The economic crisis is in essence a debt crisis. For all the economic complexity involved in the details it is basically easy to understand. There are way too many pieces of paper that supposedly entitle their holders to social wealth and there is not enough of that wealth to meet all those claims. Debt is just a promise to pay in the future what one does not have today. There are simply way too many of these promises and no way that they can all be paid.
In order for our society to get out of this crisis much of this debt has to be “forgiven.” In other words the creditors who lent the money have to accept that they are not going to be paid back and they will have to take the loss. This is no sin nor is it a crime. It is a part of the risk which lenders take and which, according to their economic theories, entitles them to profit. It also entitles them to lose. That is what “risk” means. The crisis continues because they won’t accept that they lost.
Once they take the loss the economy will start to move forward again. The crisis is continuing because the banks who loaned the money don’t want to accept the loss.
The bailouts are designed so that the banks do not have to accept the loss. Instead of the banks taking the hit, the government will borrow money to be paid back by our future tax dollars and they will give this money to the banks to make up for the losses they should have taken. That is a solution to the crisis but not the only one.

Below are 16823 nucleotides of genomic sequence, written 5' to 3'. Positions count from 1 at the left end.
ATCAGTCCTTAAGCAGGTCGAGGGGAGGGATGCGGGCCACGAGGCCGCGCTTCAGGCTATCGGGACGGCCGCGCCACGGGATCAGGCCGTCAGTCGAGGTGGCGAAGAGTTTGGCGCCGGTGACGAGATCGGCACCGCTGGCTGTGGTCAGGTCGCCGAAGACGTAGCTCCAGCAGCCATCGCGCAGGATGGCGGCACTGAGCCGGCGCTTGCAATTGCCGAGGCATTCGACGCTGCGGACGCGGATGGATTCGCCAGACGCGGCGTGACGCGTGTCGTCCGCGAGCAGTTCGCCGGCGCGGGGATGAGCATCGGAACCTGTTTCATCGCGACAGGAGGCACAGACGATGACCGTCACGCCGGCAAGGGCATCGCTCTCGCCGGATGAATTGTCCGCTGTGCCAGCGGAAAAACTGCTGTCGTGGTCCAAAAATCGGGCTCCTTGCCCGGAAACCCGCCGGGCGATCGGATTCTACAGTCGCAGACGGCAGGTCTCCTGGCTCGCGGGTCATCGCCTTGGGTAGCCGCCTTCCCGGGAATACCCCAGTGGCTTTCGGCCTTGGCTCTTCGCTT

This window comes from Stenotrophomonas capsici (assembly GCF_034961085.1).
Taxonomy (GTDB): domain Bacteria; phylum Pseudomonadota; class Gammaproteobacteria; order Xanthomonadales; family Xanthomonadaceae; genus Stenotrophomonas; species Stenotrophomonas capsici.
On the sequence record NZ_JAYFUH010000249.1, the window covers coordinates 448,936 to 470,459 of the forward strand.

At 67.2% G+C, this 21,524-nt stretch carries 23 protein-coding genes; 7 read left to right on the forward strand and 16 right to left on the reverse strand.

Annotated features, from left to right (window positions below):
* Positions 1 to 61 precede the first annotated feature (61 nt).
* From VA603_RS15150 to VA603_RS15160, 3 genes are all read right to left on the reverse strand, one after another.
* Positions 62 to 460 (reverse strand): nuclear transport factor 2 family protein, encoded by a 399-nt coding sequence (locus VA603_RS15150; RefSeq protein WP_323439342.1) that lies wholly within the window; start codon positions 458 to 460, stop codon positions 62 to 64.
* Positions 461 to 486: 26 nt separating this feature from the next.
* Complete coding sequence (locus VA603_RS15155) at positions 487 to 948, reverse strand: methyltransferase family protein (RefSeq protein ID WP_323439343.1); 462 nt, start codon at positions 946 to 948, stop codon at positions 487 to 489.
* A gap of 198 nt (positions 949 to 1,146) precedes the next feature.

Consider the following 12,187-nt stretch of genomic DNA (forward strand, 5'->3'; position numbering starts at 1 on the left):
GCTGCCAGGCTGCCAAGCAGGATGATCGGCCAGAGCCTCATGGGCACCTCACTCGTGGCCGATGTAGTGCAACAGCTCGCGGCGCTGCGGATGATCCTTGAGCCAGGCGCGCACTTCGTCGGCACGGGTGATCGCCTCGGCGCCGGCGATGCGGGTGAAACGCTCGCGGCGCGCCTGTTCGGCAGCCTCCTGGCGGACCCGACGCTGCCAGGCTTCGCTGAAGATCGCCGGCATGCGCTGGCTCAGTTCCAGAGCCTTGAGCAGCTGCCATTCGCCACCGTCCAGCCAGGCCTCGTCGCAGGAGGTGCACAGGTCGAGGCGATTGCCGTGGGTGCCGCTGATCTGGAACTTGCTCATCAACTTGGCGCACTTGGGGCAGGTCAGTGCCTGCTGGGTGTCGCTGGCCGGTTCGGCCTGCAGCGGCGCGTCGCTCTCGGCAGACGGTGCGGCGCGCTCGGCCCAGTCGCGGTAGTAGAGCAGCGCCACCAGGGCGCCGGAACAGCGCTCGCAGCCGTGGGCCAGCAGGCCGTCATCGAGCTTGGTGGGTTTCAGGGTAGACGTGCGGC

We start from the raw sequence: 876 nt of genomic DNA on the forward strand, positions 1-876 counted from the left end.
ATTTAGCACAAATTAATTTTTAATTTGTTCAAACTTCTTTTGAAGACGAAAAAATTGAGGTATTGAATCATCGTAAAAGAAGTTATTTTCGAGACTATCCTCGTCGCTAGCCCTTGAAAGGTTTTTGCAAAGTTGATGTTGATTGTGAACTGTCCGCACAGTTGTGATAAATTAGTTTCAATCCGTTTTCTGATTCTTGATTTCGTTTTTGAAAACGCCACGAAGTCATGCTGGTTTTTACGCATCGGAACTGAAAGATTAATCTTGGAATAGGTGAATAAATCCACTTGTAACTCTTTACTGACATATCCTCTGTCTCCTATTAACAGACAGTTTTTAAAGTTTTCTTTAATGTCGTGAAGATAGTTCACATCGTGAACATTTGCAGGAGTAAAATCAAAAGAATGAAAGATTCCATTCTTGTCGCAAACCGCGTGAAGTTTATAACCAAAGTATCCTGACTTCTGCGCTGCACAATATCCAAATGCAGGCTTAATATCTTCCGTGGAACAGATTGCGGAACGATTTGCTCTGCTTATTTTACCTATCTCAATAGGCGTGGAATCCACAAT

Instead of asking Washington to bail out people instead of banks, or asking the government to help Main St. instead of Wall St., we should just help ourselves, and solve this crisis, by forming a union of debtors.
A debtors union is open to all who are indebted — credit cards, car loans, mortgages, student loans, medical bills, etc., and once we organize ourselves, we can refuse to pay and organize a mass default and force the debt to be written off, or we could decide to renegotiate the debt at a steep discount maybe twenty cents on the dollar. That will be for the union members to decide for themselves. In any event, we can take our destiny into our hands — let’s “bail out” ourselves, let’s “recapitalize” ourselves, let’s get out of debt!
This article was first published in Pirate Caucus: A Blog of Revolutionary Democracy on 4 February 2009; it is reproduced here for non-profit educational purposes.